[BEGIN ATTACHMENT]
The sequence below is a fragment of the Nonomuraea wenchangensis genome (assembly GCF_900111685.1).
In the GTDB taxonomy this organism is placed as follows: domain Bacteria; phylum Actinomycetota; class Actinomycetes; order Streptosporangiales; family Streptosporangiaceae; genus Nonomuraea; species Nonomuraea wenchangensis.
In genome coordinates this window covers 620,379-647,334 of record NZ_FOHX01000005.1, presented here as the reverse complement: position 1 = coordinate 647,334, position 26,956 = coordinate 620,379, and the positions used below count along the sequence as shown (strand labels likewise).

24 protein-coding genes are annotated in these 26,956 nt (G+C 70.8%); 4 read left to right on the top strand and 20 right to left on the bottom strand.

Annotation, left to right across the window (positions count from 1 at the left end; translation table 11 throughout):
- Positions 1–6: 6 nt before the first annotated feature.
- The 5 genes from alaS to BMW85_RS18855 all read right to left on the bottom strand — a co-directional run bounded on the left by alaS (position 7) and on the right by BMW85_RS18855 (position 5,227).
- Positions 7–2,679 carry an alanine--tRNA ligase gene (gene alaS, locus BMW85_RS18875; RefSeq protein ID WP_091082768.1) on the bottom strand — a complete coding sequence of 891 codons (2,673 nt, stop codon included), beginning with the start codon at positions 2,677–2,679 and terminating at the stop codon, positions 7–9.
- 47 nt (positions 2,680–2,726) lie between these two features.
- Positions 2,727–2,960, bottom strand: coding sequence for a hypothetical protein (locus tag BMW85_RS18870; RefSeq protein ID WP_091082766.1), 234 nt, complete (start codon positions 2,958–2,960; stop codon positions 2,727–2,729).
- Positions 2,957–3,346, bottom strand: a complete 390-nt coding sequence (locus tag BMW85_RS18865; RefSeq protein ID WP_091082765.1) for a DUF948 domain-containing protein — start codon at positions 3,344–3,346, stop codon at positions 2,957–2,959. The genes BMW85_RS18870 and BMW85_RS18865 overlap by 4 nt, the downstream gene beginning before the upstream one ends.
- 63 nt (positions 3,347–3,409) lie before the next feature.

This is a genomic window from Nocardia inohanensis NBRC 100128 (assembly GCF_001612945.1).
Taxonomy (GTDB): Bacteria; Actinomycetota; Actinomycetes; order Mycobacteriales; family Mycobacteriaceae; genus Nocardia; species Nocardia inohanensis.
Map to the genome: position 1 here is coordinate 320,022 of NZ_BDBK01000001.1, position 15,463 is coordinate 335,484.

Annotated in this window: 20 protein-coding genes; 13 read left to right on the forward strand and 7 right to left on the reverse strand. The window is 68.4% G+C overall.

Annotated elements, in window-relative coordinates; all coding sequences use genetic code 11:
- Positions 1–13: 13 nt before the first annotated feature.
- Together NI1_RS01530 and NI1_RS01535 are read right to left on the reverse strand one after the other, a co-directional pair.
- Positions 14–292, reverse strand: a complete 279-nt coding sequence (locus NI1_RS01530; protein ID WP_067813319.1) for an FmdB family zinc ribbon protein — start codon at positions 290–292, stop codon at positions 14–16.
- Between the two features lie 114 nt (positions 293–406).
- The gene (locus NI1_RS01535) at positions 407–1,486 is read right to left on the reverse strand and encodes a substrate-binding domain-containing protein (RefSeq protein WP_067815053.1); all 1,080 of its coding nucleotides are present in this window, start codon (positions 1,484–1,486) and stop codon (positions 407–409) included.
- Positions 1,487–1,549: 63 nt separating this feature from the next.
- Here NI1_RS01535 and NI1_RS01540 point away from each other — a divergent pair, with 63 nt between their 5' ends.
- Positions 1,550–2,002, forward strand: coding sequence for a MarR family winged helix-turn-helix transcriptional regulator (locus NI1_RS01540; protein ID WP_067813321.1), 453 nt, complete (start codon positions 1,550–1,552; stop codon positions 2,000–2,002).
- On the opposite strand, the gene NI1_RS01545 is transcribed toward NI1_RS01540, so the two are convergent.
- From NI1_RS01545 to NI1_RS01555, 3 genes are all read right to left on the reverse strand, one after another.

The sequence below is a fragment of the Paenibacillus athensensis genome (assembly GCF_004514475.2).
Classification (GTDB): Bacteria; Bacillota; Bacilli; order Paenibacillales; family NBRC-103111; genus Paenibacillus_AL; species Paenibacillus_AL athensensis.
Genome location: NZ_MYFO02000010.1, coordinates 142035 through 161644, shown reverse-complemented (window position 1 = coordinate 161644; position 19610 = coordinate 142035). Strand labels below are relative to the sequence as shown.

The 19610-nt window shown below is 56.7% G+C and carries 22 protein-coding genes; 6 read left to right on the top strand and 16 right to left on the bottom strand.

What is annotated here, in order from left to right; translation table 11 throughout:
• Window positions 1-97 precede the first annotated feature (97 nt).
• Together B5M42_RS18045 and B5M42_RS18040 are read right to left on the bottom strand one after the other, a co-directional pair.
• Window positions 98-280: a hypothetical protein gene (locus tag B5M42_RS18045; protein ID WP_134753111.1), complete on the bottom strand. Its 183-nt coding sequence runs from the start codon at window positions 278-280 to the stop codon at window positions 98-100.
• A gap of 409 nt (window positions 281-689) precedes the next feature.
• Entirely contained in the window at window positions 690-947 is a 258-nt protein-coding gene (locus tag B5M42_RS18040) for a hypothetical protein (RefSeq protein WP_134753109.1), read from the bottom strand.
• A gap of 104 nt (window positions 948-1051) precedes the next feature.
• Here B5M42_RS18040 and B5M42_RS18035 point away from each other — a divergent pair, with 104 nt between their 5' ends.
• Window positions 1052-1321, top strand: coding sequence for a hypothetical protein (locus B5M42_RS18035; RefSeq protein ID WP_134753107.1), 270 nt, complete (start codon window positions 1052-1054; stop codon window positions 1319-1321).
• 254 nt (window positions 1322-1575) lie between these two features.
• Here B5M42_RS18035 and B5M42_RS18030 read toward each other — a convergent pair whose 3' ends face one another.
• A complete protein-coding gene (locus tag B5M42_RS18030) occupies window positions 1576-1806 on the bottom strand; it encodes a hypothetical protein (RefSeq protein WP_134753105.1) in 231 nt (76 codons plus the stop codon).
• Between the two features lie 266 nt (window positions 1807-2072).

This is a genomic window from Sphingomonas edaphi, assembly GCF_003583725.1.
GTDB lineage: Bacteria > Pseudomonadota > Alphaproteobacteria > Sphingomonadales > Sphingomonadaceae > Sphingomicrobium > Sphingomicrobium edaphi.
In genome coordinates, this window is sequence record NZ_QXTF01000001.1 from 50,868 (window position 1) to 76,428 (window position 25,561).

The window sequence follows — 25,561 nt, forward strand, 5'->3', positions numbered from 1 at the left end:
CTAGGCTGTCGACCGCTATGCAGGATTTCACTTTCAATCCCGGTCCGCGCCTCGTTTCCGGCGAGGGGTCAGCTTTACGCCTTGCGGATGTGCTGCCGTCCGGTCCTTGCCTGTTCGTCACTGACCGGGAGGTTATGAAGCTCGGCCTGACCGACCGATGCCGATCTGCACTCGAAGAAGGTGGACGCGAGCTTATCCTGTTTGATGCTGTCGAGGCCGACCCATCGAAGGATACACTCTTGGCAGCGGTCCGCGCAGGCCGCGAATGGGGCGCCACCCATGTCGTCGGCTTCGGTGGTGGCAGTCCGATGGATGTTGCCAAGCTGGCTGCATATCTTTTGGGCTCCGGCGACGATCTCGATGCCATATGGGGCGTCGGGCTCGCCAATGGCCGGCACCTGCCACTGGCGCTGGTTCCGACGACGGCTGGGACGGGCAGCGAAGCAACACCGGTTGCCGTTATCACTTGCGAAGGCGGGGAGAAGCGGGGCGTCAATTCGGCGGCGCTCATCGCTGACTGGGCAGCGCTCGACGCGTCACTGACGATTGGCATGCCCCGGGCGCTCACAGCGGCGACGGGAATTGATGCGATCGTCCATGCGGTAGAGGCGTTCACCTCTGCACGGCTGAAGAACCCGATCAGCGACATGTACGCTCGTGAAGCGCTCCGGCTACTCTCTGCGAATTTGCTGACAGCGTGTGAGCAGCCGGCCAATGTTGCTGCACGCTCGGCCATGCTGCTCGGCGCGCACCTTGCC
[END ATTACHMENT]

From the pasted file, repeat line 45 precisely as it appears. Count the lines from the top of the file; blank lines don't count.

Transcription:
This is a genomic window from Sphingomonas edaphi, assembly GCF_003583725.1.